A new made-in-London program is helping breast cancer survivors, who are often intimidated by traditional methods, get their exercise.

There's a growing body of research suggesting that exercise is important for breast cancer survivors, but not every woman feels comfortable going to places like the park for a walk, a bike ride or a jog.

So London psychologist Dr. Henry Svec developed exerciseMD, and it gives a whole new meaning to house calls.

Svec says "The idea is ‘How can you get personal training into the home via Skype and other ways and also give a prescriptive exercise that helps them fight disease based on where they're at and adjusts over time.’"

The program brings together personal trainers, therapists and doctors who custom design an exercise program for breast cancer survivors and women at risk of breast cancer.

"We'd set up a Skype visit with our kinesiologist who needs to get their resting heart rate and a host of health-related questions,” Svec says. “Once that information is collected seven days later there's a re-contact and that information is loaded in the software so the person has a session with the kinesiologist and they get started."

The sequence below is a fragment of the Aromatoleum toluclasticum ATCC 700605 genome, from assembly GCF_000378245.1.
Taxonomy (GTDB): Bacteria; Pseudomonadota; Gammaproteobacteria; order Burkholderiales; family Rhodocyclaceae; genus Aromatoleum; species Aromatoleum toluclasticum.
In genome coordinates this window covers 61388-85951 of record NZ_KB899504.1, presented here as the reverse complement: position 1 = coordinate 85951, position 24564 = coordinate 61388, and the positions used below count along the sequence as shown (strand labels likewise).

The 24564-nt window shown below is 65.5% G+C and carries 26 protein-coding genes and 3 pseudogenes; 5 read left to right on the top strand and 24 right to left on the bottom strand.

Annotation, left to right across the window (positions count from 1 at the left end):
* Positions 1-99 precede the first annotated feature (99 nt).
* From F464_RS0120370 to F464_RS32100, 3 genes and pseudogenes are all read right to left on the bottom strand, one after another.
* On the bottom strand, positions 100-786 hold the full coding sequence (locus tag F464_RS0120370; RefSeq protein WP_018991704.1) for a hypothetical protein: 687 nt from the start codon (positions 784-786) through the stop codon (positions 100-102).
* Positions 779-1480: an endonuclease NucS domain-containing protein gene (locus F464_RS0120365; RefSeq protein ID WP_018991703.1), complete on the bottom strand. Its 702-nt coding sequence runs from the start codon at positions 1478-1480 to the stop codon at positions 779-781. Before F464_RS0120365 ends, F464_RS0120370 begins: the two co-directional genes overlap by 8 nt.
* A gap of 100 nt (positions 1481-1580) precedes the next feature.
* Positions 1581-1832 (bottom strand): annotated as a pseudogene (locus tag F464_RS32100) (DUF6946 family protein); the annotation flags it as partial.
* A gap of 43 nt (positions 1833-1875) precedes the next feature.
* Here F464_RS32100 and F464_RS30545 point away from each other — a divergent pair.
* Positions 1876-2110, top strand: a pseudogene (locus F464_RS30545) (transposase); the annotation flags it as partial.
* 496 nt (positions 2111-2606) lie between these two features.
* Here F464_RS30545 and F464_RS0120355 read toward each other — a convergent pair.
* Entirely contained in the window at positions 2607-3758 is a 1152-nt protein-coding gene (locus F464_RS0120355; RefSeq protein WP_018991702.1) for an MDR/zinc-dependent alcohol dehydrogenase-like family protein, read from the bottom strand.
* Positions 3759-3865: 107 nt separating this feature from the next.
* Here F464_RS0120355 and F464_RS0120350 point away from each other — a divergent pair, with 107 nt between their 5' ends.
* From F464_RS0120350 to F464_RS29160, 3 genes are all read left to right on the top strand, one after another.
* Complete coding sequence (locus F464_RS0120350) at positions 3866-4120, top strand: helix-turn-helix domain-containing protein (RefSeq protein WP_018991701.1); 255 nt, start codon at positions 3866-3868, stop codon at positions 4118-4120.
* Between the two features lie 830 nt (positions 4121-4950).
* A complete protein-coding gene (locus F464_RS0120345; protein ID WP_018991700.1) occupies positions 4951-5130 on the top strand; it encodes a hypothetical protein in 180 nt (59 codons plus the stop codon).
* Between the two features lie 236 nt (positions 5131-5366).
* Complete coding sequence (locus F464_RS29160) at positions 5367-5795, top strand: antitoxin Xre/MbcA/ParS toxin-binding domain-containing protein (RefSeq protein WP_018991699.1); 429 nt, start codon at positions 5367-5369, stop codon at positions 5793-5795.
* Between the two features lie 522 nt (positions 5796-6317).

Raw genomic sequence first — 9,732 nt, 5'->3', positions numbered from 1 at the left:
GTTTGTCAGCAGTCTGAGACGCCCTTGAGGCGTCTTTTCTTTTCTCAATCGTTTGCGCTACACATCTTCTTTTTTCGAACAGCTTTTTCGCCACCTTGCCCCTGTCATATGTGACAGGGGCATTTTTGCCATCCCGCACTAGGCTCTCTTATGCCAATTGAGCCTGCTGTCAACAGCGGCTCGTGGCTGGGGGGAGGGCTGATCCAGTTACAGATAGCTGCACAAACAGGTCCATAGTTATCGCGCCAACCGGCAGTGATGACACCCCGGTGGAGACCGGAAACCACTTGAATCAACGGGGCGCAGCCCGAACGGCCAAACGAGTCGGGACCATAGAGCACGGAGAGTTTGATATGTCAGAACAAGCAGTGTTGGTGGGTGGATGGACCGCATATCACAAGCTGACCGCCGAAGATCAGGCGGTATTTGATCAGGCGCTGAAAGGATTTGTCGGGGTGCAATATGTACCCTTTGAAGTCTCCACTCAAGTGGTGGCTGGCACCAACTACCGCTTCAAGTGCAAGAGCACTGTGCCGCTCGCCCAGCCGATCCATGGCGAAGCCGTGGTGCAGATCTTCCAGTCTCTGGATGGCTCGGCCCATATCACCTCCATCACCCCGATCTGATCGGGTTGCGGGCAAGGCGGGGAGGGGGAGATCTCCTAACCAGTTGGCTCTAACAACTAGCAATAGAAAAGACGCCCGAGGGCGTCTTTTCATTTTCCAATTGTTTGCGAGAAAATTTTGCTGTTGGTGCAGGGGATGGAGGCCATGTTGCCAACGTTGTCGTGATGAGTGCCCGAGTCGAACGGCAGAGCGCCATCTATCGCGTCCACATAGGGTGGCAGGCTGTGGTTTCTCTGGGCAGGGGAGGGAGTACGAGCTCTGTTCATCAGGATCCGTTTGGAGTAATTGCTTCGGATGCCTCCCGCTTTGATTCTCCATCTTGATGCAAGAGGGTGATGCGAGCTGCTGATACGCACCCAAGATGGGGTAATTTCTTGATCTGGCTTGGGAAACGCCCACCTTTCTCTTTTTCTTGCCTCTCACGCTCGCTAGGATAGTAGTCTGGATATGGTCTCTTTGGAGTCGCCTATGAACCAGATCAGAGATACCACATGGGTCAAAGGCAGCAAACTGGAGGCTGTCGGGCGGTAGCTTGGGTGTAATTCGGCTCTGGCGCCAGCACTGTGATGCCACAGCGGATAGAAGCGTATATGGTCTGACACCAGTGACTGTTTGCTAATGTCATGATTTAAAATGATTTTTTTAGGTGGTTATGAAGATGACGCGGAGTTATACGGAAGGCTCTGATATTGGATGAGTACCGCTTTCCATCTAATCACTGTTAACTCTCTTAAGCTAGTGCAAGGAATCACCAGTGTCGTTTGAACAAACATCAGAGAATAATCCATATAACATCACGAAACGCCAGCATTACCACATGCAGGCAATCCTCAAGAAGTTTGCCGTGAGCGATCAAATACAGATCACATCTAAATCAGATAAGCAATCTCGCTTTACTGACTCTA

Progress is then recorded on the computer program and reviewed through office visits and virtually.

The online component allows both the exercise and the assessment to be carried out in the patient’s own home.

"Every day of the five that you work out you get a text message or email that gives you your program for example it might say 30 minutes, heart rate 120. When you finish you click completed on the email and it communicates the software to your personal trainer that you've done the workout," Svec adds.

In the past breast cancer patients have often avoided exercise, but the assumption that bed rest is best has been increasingly challenged.

Svec believes "this is an opportunity to take control over this illness."

There is a fee for the service. More information is available at: exerciseMD.ca